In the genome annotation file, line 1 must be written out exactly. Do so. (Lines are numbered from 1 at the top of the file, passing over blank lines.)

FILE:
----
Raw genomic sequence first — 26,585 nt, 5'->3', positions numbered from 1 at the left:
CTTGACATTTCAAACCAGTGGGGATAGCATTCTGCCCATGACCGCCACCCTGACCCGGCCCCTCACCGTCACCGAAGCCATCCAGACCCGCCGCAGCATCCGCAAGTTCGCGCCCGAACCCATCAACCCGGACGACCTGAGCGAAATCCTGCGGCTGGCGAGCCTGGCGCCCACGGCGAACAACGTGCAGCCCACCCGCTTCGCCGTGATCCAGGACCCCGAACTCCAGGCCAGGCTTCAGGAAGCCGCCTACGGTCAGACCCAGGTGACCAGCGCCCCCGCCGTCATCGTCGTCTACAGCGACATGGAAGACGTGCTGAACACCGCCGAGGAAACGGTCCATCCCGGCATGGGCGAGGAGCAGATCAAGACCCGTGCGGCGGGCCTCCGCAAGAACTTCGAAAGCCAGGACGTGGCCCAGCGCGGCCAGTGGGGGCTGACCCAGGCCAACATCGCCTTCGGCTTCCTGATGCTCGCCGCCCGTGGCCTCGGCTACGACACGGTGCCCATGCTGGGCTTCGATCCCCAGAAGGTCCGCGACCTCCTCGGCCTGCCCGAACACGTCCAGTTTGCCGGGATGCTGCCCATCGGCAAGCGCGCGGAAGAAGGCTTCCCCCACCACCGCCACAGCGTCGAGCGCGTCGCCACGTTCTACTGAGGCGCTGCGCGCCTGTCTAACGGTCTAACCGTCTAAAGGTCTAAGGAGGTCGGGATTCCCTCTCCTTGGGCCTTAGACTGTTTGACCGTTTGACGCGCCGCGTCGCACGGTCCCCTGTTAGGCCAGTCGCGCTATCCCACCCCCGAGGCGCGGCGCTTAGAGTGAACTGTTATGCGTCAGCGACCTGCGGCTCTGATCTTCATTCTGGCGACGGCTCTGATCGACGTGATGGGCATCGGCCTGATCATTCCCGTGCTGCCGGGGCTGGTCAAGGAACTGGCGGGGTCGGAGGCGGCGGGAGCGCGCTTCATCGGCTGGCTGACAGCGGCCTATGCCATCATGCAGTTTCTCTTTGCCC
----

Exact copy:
Raw genomic sequence first — 26,585 nt, 5'->3', positions numbered from 1 at the left: